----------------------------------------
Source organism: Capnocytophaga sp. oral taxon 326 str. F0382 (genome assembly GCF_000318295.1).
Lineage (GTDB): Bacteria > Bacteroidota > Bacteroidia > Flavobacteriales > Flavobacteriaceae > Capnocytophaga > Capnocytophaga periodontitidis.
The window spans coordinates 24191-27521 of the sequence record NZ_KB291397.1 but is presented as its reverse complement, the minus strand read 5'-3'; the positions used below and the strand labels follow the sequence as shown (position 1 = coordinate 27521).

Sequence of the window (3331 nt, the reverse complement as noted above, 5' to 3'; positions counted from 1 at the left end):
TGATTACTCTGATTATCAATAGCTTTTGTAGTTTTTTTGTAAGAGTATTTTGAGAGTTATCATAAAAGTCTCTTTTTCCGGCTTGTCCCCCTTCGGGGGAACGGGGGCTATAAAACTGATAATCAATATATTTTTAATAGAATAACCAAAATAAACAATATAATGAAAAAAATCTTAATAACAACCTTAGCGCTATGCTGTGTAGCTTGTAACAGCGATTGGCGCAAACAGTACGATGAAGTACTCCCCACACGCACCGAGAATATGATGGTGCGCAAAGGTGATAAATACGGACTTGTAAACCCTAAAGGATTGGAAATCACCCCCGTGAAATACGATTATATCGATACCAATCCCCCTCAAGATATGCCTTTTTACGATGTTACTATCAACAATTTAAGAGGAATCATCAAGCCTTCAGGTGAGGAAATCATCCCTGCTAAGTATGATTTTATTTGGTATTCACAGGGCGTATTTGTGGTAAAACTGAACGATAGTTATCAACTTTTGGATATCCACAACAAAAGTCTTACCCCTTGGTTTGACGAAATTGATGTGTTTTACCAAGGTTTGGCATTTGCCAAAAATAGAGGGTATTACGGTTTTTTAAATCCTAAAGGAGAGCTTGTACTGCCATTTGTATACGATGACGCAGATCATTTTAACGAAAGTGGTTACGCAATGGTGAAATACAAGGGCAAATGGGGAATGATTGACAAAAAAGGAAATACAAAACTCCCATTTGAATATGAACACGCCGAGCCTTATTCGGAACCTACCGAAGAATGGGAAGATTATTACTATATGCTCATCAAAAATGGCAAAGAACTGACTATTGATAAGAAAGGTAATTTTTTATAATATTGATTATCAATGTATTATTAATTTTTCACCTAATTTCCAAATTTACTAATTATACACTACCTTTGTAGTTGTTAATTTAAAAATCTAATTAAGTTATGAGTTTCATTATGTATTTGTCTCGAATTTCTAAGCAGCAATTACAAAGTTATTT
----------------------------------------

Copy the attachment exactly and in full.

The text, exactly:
Source organism: Capnocytophaga sp. oral taxon 326 str. F0382 (genome assembly GCF_000318295.1).
Lineage (GTDB): Bacteria > Bacteroidota > Bacteroidia > Flavobacteriales > Flavobacteriaceae > Capnocytophaga > Capnocytophaga periodontitidis.
The window spans coordinates 24191-27521 of the sequence record NZ_KB291397.1 but is presented as its reverse complement, the minus strand read 5'-3'; the positions used below and the strand labels follow the sequence as shown (position 1 = coordinate 27521).

Sequence of the window (3331 nt, the reverse complement as noted above, 5' to 3'; positions counted from 1 at the left end):
TGATTACTCTGATTATCAATAGCTTTTGTAGTTTTTTTGTAAGAGTATTTTGAGAGTTATCATAAAAGTCTCTTTTTCCGGCTTGTCCCCCTTCGGGGGAACGGGGGCTATAAAACTGATAATCAATATATTTTTAATAGAATAACCAAAATAAACAATATAATGAAAAAAATCTTAATAACAACCTTAGCGCTATGCTGTGTAGCTTGTAACAGCGATTGGCGCAAACAGTACGATGAAGTACTCCCCACACGCACCGAGAATATGATGGTGCGCAAAGGTGATAAATACGGACTTGTAAACCCTAAAGGATTGGAAATCACCCCCGTGAAATACGATTATATCGATACCAATCCCCCTCAAGATATGCCTTTTTACGATGTTACTATCAACAATTTAAGAGGAATCATCAAGCCTTCAGGTGAGGAAATCATCCCTGCTAAGTATGATTTTATTTGGTATTCACAGGGCGTATTTGTGGTAAAACTGAACGATAGTTATCAACTTTTGGATATCCACAACAAAAGTCTTACCCCTTGGTTTGACGAAATTGATGTGTTTTACCAAGGTTTGGCATTTGCCAAAAATAGAGGGTATTACGGTTTTTTAAATCCTAAAGGAGAGCTTGTACTGCCATTTGTATACGATGACGCAGATCATTTTAACGAAAGTGGTTACGCAATGGTGAAATACAAGGGCAAATGGGGAATGATTGACAAAAAAGGAAATACAAAACTCCCATTTGAATATGAACACGCCGAGCCTTATTCGGAACCTACCGAAGAATGGGAAGATTATTACTATATGCTCATCAAAAATGGCAAAGAACTGACTATTGATAAGAAAGGTAATTTTTTATAATATTGATTATCAATGTATTATTAATTTTTCACCTAATTTCCAAATTTACTAATTATACACTACCTTTGTAGTTGTTAATTTAAAAATCTAATTAAGTTATGAGTTTCATTATGTATTTGTCTCGAATTTCTAAGCAGCAATTACAAAGTTATTT